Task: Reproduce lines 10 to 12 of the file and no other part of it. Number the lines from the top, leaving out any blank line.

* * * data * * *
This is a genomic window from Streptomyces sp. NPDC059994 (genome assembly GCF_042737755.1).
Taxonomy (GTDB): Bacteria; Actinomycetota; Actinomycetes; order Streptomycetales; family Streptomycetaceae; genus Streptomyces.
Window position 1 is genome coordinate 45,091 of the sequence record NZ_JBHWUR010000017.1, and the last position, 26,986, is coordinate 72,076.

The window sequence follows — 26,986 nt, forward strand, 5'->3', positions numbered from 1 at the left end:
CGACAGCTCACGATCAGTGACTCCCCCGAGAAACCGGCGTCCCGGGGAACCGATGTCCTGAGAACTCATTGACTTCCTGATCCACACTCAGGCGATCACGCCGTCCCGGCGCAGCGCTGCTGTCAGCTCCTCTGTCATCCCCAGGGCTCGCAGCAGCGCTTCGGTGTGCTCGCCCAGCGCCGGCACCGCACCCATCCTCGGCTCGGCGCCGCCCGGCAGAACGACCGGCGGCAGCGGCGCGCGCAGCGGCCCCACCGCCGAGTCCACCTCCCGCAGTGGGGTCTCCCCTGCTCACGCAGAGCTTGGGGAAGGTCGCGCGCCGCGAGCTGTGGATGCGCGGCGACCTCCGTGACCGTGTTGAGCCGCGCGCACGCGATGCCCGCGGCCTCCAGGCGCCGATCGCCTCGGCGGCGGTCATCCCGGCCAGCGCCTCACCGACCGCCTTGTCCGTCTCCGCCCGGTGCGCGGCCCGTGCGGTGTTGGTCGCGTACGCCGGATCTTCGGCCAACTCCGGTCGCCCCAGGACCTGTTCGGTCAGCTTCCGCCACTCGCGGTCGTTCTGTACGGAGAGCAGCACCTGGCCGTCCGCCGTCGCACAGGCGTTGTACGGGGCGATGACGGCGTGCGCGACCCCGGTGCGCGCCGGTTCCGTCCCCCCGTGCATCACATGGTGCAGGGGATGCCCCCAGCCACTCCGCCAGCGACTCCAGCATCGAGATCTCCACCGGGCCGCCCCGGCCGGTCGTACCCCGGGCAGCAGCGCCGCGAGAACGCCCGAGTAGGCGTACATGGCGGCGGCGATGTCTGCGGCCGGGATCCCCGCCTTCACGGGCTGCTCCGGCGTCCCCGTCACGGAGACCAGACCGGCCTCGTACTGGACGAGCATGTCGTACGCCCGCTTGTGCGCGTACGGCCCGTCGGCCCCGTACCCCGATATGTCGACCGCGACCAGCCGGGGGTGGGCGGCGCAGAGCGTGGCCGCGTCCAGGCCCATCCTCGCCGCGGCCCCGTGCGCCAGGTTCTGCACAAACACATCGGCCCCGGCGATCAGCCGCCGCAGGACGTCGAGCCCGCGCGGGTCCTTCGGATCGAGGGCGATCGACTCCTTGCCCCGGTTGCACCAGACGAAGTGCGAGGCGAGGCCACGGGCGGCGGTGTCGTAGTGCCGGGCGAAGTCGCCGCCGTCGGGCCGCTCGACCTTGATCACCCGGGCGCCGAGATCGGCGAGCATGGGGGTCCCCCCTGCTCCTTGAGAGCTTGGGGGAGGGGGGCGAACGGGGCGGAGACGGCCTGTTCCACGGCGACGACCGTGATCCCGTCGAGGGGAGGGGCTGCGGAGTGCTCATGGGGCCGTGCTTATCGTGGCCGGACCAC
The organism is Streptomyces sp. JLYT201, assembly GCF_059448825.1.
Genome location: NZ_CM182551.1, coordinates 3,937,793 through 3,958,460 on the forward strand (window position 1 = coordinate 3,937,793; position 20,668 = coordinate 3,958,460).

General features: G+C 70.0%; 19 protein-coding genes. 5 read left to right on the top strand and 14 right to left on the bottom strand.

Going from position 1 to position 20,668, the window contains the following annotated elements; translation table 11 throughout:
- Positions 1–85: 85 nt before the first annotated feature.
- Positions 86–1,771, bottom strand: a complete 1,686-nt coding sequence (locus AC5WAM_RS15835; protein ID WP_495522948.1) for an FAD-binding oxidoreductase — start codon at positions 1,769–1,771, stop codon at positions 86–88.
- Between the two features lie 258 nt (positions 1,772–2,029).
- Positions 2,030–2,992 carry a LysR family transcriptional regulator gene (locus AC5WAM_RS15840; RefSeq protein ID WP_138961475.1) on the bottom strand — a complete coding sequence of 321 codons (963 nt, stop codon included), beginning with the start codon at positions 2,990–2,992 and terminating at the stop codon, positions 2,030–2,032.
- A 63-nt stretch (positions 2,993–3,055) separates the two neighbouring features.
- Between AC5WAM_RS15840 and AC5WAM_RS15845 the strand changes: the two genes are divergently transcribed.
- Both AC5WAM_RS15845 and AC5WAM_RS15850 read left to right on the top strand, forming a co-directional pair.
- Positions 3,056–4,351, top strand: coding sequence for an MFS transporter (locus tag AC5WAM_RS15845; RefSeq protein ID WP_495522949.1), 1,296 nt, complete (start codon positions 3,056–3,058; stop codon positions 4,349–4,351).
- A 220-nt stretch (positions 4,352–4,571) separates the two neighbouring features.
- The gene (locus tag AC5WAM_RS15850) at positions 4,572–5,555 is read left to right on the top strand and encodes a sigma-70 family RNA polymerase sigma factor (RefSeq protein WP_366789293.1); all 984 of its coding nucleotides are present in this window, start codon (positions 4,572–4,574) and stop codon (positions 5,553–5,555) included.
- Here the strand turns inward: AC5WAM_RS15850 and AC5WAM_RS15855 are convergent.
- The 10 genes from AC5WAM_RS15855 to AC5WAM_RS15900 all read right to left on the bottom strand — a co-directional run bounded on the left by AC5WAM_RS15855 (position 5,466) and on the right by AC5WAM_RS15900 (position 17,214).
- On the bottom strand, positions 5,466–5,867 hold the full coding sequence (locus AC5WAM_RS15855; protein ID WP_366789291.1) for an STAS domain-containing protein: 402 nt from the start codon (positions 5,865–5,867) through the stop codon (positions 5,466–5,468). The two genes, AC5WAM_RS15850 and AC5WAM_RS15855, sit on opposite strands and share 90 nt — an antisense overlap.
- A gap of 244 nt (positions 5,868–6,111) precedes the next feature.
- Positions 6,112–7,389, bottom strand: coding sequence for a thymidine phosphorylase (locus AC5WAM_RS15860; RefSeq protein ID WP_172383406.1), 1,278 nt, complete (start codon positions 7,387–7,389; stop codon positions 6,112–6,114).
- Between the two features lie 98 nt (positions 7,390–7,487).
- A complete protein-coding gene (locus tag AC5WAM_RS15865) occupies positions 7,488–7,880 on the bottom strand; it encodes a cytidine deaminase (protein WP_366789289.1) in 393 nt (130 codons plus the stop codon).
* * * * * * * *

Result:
- Positions 1–85: 85 nt before the first annotated feature.
- Positions 86–1,771, bottom strand: a complete 1,686-nt coding sequence (locus AC5WAM_RS15835; protein ID WP_495522948.1) for an FAD-binding oxidoreductase — start codon at positions 1,769–1,771, stop codon at positions 86–88.
- Between the two features lie 258 nt (positions 1,772–2,029).